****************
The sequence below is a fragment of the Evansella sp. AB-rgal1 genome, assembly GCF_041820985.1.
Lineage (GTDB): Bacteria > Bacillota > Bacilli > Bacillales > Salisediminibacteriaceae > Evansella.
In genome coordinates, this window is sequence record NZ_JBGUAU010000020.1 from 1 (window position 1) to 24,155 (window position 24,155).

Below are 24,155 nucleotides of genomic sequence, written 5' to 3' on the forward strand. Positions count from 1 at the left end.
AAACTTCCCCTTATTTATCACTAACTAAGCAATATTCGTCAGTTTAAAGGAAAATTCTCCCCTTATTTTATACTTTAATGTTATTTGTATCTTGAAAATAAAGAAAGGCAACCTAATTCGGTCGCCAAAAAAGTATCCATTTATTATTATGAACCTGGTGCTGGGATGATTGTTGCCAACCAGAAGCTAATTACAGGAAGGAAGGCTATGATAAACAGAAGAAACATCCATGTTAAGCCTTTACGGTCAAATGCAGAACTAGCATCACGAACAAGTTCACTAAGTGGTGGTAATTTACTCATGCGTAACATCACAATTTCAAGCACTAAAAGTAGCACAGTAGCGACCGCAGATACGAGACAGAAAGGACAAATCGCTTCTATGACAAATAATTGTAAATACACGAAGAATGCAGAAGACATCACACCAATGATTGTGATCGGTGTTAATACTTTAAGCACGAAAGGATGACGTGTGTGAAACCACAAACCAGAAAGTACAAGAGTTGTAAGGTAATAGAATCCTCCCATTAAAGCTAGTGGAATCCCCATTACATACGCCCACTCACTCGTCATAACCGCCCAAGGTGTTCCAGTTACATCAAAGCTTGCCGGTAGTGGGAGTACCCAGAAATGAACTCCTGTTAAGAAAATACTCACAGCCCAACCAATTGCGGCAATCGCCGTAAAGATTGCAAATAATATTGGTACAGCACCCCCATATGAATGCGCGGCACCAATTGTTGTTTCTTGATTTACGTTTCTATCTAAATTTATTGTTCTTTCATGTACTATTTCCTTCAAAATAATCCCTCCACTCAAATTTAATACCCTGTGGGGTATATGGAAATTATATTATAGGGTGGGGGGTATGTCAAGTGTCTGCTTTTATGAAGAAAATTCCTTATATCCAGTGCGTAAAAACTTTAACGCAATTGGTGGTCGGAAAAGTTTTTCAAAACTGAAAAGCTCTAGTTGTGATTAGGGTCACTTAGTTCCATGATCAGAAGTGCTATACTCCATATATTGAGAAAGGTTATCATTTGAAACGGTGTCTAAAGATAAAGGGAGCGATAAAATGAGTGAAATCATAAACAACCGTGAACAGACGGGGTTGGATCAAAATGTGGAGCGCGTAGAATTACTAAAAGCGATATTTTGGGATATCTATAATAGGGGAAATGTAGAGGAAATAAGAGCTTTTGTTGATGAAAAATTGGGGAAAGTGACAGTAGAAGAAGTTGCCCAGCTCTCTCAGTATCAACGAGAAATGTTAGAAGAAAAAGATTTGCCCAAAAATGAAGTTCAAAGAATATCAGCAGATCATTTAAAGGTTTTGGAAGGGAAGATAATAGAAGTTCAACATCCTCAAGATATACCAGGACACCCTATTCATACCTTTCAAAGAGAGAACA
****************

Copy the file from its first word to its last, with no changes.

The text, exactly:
The sequence below is a fragment of the Evansella sp. AB-rgal1 genome, assembly GCF_041820985.1.
Lineage (GTDB): Bacteria > Bacillota > Bacilli > Bacillales > Salisediminibacteriaceae > Evansella.
In genome coordinates, this window is sequence record NZ_JBGUAU010000020.1 from 1 (window position 1) to 24,155 (window position 24,155).

Below are 24,155 nucleotides of genomic sequence, written 5' to 3' on the forward strand. Positions count from 1 at the left end.
AAACTTCCCCTTATTTATCACTAACTAAGCAATATTCGTCAGTTTAAAGGAAAATTCTCCCCTTATTTTATACTTTAATGTTATTTGTATCTTGAAAATAAAGAAAGGCAACCTAATTCGGTCGCCAAAAAAGTATCCATTTATTATTATGAACCTGGTGCTGGGATGATTGTTGCCAACCAGAAGCTAATTACAGGAAGGAAGGCTATGATAAACAGAAGAAACATCCATGTTAAGCCTTTACGGTCAAATGCAGAACTAGCATCACGAACAAGTTCACTAAGTGGTGGTAATTTACTCATGCGTAACATCACAATTTCAAGCACTAAAAGTAGCACAGTAGCGACCGCAGATACGAGACAGAAAGGACAAATCGCTTCTATGACAAATAATTGTAAATACACGAAGAATGCAGAAGACATCACACCAATGATTGTGATCGGTGTTAATACTTTAAGCACGAAAGGATGACGTGTGTGAAACCACAAACCAGAAAGTACAAGAGTTGTAAGGTAATAGAATCCTCCCATTAAAGCTAGTGGAATCCCCATTACATACGCCCACTCACTCGTCATAACCGCCCAAGGTGTTCCAGTTACATCAAAGCTTGCCGGTAGTGGGAGTACCCAGAAATGAACTCCTGTTAAGAAAATACTCACAGCCCAACCAATTGCGGCAATCGCCGTAAAGATTGCAAATAATATTGGTACAGCACCCCCATATGAATGCGCGGCACCAATTGTTGTTTCTTGATTTACGTTTCTATCTAAATTTATTGTTCTTTCATGTACTATTTCCTTCAAAATAATCCCTCCACTCAAATTTAATACCCTGTGGGGTATATGGAAATTATATTATAGGGTGGGGGGTATGTCAAGTGTCTGCTTTTATGAAGAAAATTCCTTATATCCAGTGCGTAAAAACTTTAACGCAATTGGTGGTCGGAAAAGTTTTTCAAAACTGAAAAGCTCTAGTTGTGATTAGGGTCACTTAGTTCCATGATCAGAAGTGCTATACTCCATATATTGAGAAAGGTTATCATTTGAAACGGTGTCTAAAGATAAAGGGAGCGATAAAATGAGTGAAATCATAAACAACCGTGAACAGACGGGGTTGGATCAAAATGTGGAGCGCGTAGAATTACTAAAAGCGATATTTTGGGATATCTATAATAGGGGAAATGTAGAGGAAATAAGAGCTTTTGTTGATGAAAAATTGGGGAAAGTGACAGTAGAAGAAGTTGCCCAGCTCTCTCAGTATCAACGAGAAATGTTAGAAGAAAAAGATTTGCCCAAAAATGAAGTTCAAAGAATATCAGCAGATCATTTAAAGGTTTTGGAAGGGAAGATAATAGAAGTTCAACATCCTCAAGATATACCAGGACACCCTATTCATACCTTTCAAAGAGAGAACA